In The News

Historical Society to host exhibit

By Rosie Githinji

This article orginally appeared in Mt. Vernon Register-News

MT. VERNON — — The Jefferson County Historical Society will be hosting Journey Stories, an exhibit from the Smithsonian Institution for six weeks.

 Jamie Wheeler, Jefferson County Historical Society director of community relations, said the exhibit will be making its way across the United States to various rural museums.

 The exhibit is scheduled to begin Saturday, June 23 and run through August.

 The Journey Stories exhibit is presented by the Smithsonian Institute’s Museum on Main Street program and the Illinois Humanities Council. Each story showcases the immigration and migration in the United States over the past 400 years.

 Wheeler said the Jefferson County Historical Society will also have additional local exhibits on display that relate to the theme of going on a journey, with displays and interviews from the local community about railroads and service stations in the area. There will also be programs focusing on the journey theme which will take place during the exhibit in July.

“It’s basically about journeying to America and journeying within America,” Wheeler said. “We have taken the concept of journey stories and put our own spin on it. We did pull in different people how have their own stories.”

Apart from the exhibit kiosks in the museum, there will also be signs up on the different buildings, which will talk about journeys for each time period depict in the different structures. Wheeler said the Historical Village will not only have personal stories, but the journey stories of different institutions.

 Mallory Laurel, program coordinator for the Illinois Humanities Council, said six sites in Illinois were selected for the exhibit. The Illinois Humanities Council also provides up to $2,000 in grant funds to help with the set up of the exhibit.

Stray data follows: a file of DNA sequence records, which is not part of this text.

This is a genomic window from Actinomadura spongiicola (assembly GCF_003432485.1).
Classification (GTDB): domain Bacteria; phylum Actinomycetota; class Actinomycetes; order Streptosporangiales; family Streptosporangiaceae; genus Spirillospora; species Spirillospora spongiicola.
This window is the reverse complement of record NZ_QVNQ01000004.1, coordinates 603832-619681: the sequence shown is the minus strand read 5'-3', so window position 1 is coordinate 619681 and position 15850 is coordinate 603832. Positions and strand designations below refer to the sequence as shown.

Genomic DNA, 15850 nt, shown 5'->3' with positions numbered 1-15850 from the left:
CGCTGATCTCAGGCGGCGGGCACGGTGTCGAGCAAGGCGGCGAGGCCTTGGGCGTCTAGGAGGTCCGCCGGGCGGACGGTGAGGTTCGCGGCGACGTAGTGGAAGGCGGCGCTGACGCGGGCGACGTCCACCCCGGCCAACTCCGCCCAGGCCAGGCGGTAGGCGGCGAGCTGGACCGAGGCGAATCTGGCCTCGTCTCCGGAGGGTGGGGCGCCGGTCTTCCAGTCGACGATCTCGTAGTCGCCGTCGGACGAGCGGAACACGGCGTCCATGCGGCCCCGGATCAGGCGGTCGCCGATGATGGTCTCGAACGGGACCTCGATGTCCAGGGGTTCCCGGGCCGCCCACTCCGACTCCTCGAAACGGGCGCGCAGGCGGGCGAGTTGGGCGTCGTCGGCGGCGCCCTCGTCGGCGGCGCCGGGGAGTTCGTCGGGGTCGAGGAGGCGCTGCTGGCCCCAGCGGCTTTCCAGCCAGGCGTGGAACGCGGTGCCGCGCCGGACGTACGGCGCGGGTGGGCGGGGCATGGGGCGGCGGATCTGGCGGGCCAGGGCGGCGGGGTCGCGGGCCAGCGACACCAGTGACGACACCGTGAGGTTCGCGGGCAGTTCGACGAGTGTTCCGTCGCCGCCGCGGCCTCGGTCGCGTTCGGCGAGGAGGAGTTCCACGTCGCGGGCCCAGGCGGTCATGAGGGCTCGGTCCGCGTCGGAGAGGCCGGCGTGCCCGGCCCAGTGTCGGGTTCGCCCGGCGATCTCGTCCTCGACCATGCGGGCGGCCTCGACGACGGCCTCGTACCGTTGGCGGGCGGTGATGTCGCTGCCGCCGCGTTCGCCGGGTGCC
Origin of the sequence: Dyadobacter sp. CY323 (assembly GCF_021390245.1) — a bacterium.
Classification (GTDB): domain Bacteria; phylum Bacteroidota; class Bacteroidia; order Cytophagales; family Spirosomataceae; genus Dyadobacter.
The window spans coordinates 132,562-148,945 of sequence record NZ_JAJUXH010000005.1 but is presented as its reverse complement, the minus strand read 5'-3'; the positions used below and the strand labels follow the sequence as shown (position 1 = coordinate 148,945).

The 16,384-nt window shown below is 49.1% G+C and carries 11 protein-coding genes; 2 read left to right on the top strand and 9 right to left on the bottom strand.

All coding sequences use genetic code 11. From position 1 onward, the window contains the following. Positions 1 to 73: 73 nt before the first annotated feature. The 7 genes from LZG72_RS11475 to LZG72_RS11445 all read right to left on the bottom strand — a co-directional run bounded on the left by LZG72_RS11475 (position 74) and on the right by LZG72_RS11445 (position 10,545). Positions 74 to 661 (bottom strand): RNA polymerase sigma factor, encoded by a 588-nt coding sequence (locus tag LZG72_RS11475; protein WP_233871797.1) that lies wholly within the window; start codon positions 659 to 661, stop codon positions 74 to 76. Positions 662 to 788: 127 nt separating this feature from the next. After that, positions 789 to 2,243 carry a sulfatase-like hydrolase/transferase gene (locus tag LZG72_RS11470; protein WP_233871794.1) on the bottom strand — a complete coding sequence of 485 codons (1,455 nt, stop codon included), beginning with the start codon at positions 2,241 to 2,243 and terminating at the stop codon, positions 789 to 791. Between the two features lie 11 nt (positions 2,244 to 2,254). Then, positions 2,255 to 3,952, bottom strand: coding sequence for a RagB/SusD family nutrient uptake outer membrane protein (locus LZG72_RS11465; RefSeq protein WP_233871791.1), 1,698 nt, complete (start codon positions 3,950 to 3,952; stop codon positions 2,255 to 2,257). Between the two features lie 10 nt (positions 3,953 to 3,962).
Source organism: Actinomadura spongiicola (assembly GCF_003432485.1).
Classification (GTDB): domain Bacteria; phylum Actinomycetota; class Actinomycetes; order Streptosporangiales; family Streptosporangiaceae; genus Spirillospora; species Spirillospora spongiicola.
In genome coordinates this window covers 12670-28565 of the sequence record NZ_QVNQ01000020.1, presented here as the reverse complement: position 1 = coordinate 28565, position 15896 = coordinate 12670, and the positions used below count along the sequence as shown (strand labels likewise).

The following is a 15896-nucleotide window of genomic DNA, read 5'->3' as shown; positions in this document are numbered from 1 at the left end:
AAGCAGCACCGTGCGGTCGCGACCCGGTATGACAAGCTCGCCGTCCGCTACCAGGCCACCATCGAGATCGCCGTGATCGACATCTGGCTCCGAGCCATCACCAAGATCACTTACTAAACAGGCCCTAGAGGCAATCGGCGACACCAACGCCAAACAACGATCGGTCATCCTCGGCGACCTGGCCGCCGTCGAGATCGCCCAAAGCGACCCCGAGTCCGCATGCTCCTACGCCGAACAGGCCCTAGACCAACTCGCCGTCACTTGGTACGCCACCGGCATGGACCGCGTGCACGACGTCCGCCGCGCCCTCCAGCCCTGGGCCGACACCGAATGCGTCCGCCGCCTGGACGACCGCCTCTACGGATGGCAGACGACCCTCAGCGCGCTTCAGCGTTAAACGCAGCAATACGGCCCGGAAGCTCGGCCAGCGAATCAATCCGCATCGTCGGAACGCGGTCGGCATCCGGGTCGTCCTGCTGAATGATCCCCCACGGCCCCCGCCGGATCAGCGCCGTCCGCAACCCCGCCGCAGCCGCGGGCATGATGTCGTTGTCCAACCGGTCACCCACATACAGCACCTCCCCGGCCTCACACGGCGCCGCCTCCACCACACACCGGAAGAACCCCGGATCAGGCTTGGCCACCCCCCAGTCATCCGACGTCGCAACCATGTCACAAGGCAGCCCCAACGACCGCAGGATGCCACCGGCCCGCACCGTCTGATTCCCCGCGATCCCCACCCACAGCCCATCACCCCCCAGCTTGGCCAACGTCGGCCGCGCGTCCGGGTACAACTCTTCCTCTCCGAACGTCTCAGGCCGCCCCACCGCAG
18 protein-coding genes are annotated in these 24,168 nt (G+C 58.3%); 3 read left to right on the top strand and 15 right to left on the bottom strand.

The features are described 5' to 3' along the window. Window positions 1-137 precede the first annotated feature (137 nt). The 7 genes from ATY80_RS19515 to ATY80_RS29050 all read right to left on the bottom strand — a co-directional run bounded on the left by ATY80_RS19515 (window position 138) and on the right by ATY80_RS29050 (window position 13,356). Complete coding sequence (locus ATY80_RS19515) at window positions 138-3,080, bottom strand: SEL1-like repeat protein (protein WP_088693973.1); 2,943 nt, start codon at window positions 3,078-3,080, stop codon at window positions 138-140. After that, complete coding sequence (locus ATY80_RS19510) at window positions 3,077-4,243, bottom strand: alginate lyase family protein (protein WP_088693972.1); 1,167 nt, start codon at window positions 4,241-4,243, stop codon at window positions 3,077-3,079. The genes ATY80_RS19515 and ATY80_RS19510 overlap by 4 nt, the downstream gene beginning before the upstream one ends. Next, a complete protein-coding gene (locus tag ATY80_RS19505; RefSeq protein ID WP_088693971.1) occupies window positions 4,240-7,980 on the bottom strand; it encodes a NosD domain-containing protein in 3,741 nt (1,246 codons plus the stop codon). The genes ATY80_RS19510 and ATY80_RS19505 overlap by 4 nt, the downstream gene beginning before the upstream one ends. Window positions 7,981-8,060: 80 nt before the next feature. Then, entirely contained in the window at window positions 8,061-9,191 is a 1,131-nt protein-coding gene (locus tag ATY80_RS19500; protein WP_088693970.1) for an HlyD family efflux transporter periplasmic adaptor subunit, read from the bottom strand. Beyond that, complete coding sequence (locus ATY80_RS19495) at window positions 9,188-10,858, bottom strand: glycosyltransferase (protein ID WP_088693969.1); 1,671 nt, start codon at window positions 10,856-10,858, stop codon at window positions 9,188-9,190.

“We accept applications for every tour,” Laurel said. “In some cases, we do recruit if there are certain areas we want to reach out to. We try to have close to every region in the state covered.”

The exhibit requires a certain level of ambition and experience, Laurel said. It is a large commitment and she said that narrows down the pool of applicants each year. She said usually 10 to 15 organizations apply and six are chosen each year.

“It is a huge project for not only the organization, but the community to undertake,” Laurel said. “We want to make sure first and foremost this exhibit is relevant to the people in your town.”

Laurel added the exhibits tend to focus on broad American themes and also that personal stories are part of the exhibit to make it more compelling.

“The best part of this exhibit is that we are bringing a high quality exhibit to a small town,” she said.

 During the exhibit the Historical Village will have extended hours and will be open every day of the week until the exhibit moves on, from 1 to 4 p.m., Sunday through Friday and 10 a.m. to 4 p.m. on Saturday.

 The exhibits are free and open to the public. For more information on the Journey Stories exhibit, call the Jefferson County Historical Village at 246-0033.